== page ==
How to persevere when your resilient doughnut is mouldy

“I lift up my eyes…
My help comes from the Lord.”
– Psalm 121 

– Psalm 121 

“My doughnut is looking a little mouldy at the moment,” said Mary during a Zoom group conversation.  Now retired, she spent most of her working life as a school counsellor and made use of a tool to teach resilience to parents and children called “The Resilient Doughnut”. One of the wonderful things about this doughnut model is its positive focus. Around the doughnut are a range of factors that impact our resilience and people are drawn to look at what is working in their lives. In particular, it encourages people to think about their relational network and the benefits that flow from connecting with others, such as family, friends, church community, sporting groups, work colleagues and through volunteering.

God has wired us to be relational and we are made to do life in community. Mary, like so many others, lives on her own. She has no family and is feeling her aloneness acutely during this time of lockdown. Just as God said of Adam, “It is not good that the man should be alone” (Gen 2:18), it is not good for any of us to be alone. No wonder she feels that her doughnut is a little mouldy. In fact, the bad smell of mouldy doughnut is probably quite pervasive at the moment as so many of us struggle to recalibrate and figure out how we can connect with others while shut at home. So, what might assist our resilience when our normal social supports are limited?

I love this resilient doughnut model and have applied it in my own life and with others. What keeps my doughnut fresh is what sits in the middle. The doughnut hole is not really a hole, because it is there that we focus on our strengths – “I am …, I can …, I have …” For me, faith sits neatly in this “holey” space and it permeates the rest of the doughnut. Who I am, what I can do and what I have are all shaped by the Lord. 

Last week I read Psalm 121, a song for God’s people as they journeyed to Jerusalem. I was moved by these words: “I lift up my eyes to the hills”. I live in the Inner West of Sydney. There are no hills.  However, I can lift up my eyes. What can I see? The Psalmist says that “my help comes from the Lord, the Maker of heaven and earth”. I see so much evidence of the Maker of our heaven and earth – I see the sun, the moon, the trees, blue sky….  Rather than looking inward and noticing the mould, I can look up and out and it is glorious indeed.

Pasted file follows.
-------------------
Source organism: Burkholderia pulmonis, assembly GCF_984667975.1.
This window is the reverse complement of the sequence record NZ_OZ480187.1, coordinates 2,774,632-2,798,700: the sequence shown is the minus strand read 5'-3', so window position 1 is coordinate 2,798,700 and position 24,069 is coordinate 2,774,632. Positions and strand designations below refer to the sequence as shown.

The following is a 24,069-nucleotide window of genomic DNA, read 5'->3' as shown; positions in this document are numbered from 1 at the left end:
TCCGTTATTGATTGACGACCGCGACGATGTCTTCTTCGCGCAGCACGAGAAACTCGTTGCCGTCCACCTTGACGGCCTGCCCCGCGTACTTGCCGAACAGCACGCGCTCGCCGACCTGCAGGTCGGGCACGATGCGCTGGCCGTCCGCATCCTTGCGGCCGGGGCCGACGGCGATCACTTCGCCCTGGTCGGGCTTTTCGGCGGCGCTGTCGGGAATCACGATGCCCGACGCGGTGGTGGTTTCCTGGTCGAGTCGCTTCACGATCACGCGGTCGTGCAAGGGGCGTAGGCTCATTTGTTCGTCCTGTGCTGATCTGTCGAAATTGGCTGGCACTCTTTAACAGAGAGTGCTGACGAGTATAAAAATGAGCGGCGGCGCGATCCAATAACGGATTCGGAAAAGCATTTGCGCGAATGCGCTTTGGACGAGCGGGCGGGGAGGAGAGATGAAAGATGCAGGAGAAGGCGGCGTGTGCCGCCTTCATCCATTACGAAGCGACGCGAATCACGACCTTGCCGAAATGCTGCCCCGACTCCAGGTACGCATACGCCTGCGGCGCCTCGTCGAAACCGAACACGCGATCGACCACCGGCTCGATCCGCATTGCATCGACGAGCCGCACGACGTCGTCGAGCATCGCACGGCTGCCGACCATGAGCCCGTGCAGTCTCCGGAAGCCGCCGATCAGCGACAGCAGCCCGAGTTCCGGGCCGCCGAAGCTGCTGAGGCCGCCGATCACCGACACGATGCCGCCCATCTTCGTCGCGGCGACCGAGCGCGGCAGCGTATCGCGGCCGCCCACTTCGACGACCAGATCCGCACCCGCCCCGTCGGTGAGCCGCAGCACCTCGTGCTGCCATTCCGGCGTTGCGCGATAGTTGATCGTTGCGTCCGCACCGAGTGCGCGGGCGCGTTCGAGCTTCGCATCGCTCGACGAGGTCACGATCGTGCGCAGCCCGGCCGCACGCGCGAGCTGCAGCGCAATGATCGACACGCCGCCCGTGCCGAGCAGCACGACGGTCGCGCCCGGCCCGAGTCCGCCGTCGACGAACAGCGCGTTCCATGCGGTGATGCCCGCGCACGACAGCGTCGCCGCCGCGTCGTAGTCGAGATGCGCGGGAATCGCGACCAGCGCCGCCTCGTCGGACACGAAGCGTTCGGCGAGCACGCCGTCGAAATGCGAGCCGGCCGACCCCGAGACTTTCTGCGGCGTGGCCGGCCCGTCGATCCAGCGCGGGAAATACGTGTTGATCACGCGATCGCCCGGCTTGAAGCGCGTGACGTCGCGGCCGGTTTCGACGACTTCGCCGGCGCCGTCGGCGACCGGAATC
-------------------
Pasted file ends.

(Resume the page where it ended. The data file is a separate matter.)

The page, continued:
For me, faith sits neatly in this “holey” space and it permeates the rest of the doughnut. Who I am, what I can do and what I have are all shaped by the Lord.

— Sarah Condie

I may have lost my normal ways of connecting. And Mary, like so many others, may feel like she has lost her connections and her “helper” companions and friends. But she still has the Lord.  He is still her helper. He is my helper. He is your helper. 

This Psalm is short and pithy. But in its brevity, the Psalmist uses the word “watches” or “keeps” (depending on your translation) five times. God is our helper. He is watching over us. He is an “ever-present help” in our time of isolation and aloneness.

Our helper needs no sleep. His eyes are always watching us. He watches us at night and by day. He watches over all our life—our comings and our goings.   

As we journey through life toward the heavenly Jerusalem, here is a song to be sung. Here are words to help us remember to look up and to look out and to see that God is with us and watches over us every step of the way.

Our doughnuts may be a little moldy at present. But we can persevere because of what we have – a God who will continue to “watch over my life” or “keep my life” from this time forth and forevermore.  We are known and loved by this God. He has drawn near to help us in the person of Jesus Christ and one day, COVID will be no more, and He will wipe away our tears. Yes, we can lift up our eyes.

“He will also keep you firm to the end, so that you will be blameless on the day of our Lord Jesus Christ.  God is faithful, who has called you into fellowship with his Son, Jesus Christ our Lord.” 

– I Cor 1:8-9

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